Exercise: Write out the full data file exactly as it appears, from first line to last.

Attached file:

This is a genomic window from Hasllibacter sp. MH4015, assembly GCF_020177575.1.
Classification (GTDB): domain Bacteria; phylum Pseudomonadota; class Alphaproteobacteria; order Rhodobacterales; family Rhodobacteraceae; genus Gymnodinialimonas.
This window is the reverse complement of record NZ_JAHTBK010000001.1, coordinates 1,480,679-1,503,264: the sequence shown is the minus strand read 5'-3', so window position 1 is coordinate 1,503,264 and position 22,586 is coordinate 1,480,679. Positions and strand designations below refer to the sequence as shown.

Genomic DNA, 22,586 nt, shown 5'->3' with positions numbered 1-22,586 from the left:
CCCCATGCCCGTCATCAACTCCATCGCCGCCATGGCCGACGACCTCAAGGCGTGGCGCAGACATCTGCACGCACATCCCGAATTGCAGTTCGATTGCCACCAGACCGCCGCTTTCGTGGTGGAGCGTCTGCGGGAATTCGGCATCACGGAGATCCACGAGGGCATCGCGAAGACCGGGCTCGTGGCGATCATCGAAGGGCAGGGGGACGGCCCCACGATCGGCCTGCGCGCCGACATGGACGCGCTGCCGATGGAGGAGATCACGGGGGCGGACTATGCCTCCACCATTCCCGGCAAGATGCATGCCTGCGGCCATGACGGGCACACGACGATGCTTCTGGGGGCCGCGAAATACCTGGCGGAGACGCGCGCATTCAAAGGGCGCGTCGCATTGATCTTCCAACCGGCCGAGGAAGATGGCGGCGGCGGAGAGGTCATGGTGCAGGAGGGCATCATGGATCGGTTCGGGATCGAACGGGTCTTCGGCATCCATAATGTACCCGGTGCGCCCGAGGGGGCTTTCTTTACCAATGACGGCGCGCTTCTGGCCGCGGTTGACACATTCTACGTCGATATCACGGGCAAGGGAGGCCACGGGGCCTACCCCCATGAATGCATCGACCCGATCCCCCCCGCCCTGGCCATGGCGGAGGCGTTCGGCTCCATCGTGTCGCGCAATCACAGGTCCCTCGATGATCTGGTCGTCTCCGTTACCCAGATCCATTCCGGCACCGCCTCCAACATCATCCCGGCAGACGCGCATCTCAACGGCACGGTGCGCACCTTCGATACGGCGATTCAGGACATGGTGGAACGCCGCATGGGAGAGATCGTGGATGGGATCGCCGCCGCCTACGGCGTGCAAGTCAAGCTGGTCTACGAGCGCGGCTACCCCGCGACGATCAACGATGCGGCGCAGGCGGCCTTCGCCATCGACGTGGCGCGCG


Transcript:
This is a genomic window from Hasllibacter sp. MH4015, assembly GCF_020177575.1.
Classification (GTDB): domain Bacteria; phylum Pseudomonadota; class Alphaproteobacteria; order Rhodobacterales; family Rhodobacteraceae; genus Gymnodinialimonas.
This window is the reverse complement of record NZ_JAHTBK010000001.1, coordinates 1,480,679-1,503,264: the sequence shown is the minus strand read 5'-3', so window position 1 is coordinate 1,503,264 and position 22,586 is coordinate 1,480,679. Positions and strand designations below refer to the sequence as shown.

Genomic DNA, 22,586 nt, shown 5'->3' with positions numbered 1-22,586 from the left:
CCCCATGCCCGTCATCAACTCCATCGCCGCCATGGCCGACGACCTCAAGGCGTGGCGCAGACATCTGCACGCACATCCCGAATTGCAGTTCGATTGCCACCAGACCGCCGCTTTCGTGGTGGAGCGTCTGCGGGAATTCGGCATCACGGAGATCCACGAGGGCATCGCGAAGACCGGGCTCGTGGCGATCATCGAAGGGCAGGGGGACGGCCCCACGATCGGCCTGCGCGCCGACATGGACGCGCTGCCGATGGAGGAGATCACGGGGGCGGACTATGCCTCCACCATTCCCGGCAAGATGCATGCCTGCGGCCATGACGGGCACACGACGATGCTTCTGGGGGCCGCGAAATACCTGGCGGAGACGCGCGCATTCAAAGGGCGCGTCGCATTGATCTTCCAACCGGCCGAGGAAGATGGCGGCGGCGGAGAGGTCATGGTGCAGGAGGGCATCATGGATCGGTTCGGGATCGAACGGGTCTTCGGCATCCATAATGTACCCGGTGCGCCCGAGGGGGCTTTCTTTACCAATGACGGCGCGCTTCTGGCCGCGGTTGACACATTCTACGTCGATATCACGGGCAAGGGAGGCCACGGGGCCTACCCCCATGAATGCATCGACCCGATCCCCCCCGCCCTGGCCATGGCGGAGGCGTTCGGCTCCATCGTGTCGCGCAATCACAGGTCCCTCGATGATCTGGTCGTCTCCGTTACCCAGATCCATTCCGGCACCGCCTCCAACATCATCCCGGCAGACGCGCATCTCAACGGCACGGTGCGCACCTTCGATACGGCGATTCAGGACATGGTGGAACGCCGCATGGGAGAGATCGTGGATGGGATCGCCGCCGCCTACGGCGTGCAAGTCAAGCTGGTCTACGAGCGCGGCTACCCCGCGACGATCAACGATGCGGCGCAGGCGGCCTTCGCCATCGACGTGGCGCGCG